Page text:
With traditional programming languages, all code only exists at run-time (i.e. it is all IO code by default), so you can never be entirely sure that it is truly correct. No matter how many tests you write, all you can prove to yourself is that a certain run-time snapshot of your program happens to be in a correct state.


Associativity


Haskell guarantees the following property of all IO programs:
-- Given:
m :: IO a
f :: a -> IO b
g :: b -> IO c

  do b <- do a <- m
             f a
     g b

= do a <- m
     b <- f a
     g b

= do a <- m
     do b <- f a
        g b
In other words, the program's behavior does not change no matter how you group IO actions. They will still always execute in the same order and preserve the same flow of information.

This guarantees that we can always safely refactor arbitrary code blocks without worrying that we will get weird behavior as a result of creating or removing blocks. Using the above example, I could choose to factor out the first two actions:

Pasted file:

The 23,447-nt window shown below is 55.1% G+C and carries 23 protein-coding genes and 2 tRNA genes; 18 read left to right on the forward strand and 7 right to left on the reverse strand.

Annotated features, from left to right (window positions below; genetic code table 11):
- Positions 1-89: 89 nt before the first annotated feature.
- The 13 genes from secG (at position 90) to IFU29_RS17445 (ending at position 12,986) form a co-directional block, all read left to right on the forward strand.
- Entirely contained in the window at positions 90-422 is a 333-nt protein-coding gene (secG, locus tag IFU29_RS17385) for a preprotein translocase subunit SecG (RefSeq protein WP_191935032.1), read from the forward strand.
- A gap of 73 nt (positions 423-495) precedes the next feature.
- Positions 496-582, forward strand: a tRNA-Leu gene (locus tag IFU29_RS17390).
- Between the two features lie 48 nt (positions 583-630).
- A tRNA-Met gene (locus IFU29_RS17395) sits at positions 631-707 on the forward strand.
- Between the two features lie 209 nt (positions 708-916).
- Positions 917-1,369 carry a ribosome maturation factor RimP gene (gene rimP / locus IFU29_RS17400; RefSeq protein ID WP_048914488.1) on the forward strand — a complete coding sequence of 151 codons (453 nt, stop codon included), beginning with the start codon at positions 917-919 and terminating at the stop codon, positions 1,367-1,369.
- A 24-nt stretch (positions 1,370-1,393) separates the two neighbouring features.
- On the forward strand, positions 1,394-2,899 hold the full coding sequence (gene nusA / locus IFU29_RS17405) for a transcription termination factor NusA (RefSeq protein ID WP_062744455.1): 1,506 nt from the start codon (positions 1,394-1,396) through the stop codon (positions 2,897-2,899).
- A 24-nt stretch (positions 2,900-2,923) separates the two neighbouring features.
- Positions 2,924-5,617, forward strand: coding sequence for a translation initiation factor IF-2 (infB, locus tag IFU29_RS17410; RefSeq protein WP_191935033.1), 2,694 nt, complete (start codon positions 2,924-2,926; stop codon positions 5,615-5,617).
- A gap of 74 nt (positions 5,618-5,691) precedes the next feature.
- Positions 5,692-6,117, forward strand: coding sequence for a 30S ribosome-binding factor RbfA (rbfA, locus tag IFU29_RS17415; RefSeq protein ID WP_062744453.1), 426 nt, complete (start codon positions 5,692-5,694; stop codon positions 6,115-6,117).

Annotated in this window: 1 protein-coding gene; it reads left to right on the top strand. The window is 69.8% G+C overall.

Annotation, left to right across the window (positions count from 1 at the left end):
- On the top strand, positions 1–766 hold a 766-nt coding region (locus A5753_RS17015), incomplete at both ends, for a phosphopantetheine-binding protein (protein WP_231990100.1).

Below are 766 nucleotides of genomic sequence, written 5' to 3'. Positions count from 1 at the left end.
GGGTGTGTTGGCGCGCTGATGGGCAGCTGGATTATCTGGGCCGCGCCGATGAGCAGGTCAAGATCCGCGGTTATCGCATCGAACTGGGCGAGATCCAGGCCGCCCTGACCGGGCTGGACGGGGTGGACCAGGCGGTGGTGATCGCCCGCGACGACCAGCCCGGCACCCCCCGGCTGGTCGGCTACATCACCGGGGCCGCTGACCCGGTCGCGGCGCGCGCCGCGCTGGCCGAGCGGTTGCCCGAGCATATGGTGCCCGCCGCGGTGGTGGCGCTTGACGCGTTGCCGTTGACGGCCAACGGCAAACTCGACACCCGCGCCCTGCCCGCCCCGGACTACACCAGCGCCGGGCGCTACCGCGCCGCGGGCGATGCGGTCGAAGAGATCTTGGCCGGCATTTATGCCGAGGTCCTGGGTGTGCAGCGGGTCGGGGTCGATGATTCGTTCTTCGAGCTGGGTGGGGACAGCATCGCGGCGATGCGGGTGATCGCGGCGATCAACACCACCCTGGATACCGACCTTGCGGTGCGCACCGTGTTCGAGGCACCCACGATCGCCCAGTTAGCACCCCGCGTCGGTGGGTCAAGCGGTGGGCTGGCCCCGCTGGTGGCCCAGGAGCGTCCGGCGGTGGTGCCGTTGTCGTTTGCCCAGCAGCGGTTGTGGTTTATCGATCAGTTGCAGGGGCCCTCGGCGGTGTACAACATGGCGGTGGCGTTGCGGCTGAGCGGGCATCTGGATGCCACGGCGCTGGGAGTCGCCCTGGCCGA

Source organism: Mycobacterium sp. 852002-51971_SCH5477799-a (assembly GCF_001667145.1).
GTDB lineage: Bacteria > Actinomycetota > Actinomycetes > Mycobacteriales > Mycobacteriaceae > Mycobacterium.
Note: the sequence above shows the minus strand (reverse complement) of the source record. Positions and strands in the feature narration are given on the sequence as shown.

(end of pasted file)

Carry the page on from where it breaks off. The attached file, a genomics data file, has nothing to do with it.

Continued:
block12 = do a <- m
             f a

block123 = do b <- block12
              g b
... or I can factor out the last two actions:
block23 a = do b <- f a
               g b

block123 = do a <- m
              block23 a
I can similarly trust that "unfactoring" things is safe and won't cause weird behavior. In other words, I can inline the two refactored blocks safely and trust that it produces the same program:
block123 = do a <- m
              b <- f a
              g b
Notice that all these programs are all truly equal, which is why we use the equal sign when we say they are the same. This is an example of how we reason about correctness at compile time. We can't reason about the specific values of a, b, and c because they do not exist until run-time, but the program descriptions themselves exist at compile time, so we can statically reason about their correctness and prove that certain transformations are correct.


Identity


What if we want to create a "trivial" program that just returns a value without any side effects? That's what the return function does: